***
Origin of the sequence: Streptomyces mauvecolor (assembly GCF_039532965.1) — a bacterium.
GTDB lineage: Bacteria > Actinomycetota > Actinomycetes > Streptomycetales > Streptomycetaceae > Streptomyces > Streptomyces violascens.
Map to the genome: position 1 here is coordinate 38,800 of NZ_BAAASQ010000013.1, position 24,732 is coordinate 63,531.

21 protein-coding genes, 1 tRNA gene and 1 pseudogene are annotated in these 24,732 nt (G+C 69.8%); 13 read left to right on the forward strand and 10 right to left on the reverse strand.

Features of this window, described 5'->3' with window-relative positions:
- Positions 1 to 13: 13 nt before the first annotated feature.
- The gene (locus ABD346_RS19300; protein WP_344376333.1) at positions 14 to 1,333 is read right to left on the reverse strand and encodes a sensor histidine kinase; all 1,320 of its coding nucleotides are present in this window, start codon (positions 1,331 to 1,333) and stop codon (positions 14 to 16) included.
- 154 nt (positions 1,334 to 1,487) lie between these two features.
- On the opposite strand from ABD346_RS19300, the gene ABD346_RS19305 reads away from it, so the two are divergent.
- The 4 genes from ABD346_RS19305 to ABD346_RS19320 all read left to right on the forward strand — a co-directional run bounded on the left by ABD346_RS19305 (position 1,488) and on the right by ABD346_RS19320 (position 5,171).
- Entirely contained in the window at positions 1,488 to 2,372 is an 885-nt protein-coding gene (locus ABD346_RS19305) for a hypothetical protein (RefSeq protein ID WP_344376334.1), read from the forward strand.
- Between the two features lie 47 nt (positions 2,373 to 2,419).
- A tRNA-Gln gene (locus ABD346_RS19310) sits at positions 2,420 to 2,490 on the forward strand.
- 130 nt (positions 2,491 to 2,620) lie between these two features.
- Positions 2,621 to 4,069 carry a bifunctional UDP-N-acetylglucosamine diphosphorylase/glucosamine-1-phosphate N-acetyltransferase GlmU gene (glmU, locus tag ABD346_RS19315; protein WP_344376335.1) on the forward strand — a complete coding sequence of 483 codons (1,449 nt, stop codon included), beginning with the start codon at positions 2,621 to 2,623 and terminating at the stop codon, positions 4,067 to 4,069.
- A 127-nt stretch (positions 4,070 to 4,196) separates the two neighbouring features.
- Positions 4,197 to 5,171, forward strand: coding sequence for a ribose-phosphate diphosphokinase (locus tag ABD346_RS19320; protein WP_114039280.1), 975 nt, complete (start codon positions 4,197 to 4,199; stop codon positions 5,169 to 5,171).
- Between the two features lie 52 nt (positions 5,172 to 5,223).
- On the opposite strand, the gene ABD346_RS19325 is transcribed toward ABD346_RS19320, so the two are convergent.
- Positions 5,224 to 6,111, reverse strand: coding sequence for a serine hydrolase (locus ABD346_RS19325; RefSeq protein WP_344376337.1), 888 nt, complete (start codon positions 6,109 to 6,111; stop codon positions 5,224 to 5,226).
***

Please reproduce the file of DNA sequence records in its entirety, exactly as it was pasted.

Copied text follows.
Origin of the sequence: Streptomyces mauvecolor (assembly GCF_039532965.1) — a bacterium.
GTDB lineage: Bacteria > Actinomycetota > Actinomycetes > Streptomycetales > Streptomycetaceae > Streptomyces > Streptomyces violascens.
Map to the genome: position 1 here is coordinate 38,800 of NZ_BAAASQ010000013.1, position 24,732 is coordinate 63,531.

21 protein-coding genes, 1 tRNA gene and 1 pseudogene are annotated in these 24,732 nt (G+C 69.8%); 13 read left to right on the forward strand and 10 right to left on the reverse strand.

Features of this window, described 5'->3' with window-relative positions:
- Positions 1 to 13: 13 nt before the first annotated feature.
- The gene (locus ABD346_RS19300; protein WP_344376333.1) at positions 14 to 1,333 is read right to left on the reverse strand and encodes a sensor histidine kinase; all 1,320 of its coding nucleotides are present in this window, start codon (positions 1,331 to 1,333) and stop codon (positions 14 to 16) included.
- 154 nt (positions 1,334 to 1,487) lie between these two features.
- On the opposite strand from ABD346_RS19300, the gene ABD346_RS19305 reads away from it, so the two are divergent.
- The 4 genes from ABD346_RS19305 to ABD346_RS19320 all read left to right on the forward strand — a co-directional run bounded on the left by ABD346_RS19305 (position 1,488) and on the right by ABD346_RS19320 (position 5,171).
- Entirely contained in the window at positions 1,488 to 2,372 is an 885-nt protein-coding gene (locus ABD346_RS19305) for a hypothetical protein (RefSeq protein ID WP_344376334.1), read from the forward strand.
- Between the two features lie 47 nt (positions 2,373 to 2,419).
- A tRNA-Gln gene (locus ABD346_RS19310) sits at positions 2,420 to 2,490 on the forward strand.
- 130 nt (positions 2,491 to 2,620) lie between these two features.
- Positions 2,621 to 4,069 carry a bifunctional UDP-N-acetylglucosamine diphosphorylase/glucosamine-1-phosphate N-acetyltransferase GlmU gene (glmU, locus tag ABD346_RS19315; protein WP_344376335.1) on the forward strand — a complete coding sequence of 483 codons (1,449 nt, stop codon included), beginning with the start codon at positions 2,621 to 2,623 and terminating at the stop codon, positions 4,067 to 4,069.
- A 127-nt stretch (positions 4,070 to 4,196) separates the two neighbouring features.
- Positions 4,197 to 5,171, forward strand: coding sequence for a ribose-phosphate diphosphokinase (locus tag ABD346_RS19320; protein WP_114039280.1), 975 nt, complete (start codon positions 4,197 to 4,199; stop codon positions 5,169 to 5,171).
- Between the two features lie 52 nt (positions 5,172 to 5,223).
- On the opposite strand, the gene ABD346_RS19325 is transcribed toward ABD346_RS19320, so the two are convergent.
- Positions 5,224 to 6,111, reverse strand: coding sequence for a serine hydrolase (locus ABD346_RS19325; RefSeq protein WP_344376337.1), 888 nt, complete (start codon positions 6,109 to 6,111; stop codon positions 5,224 to 5,226).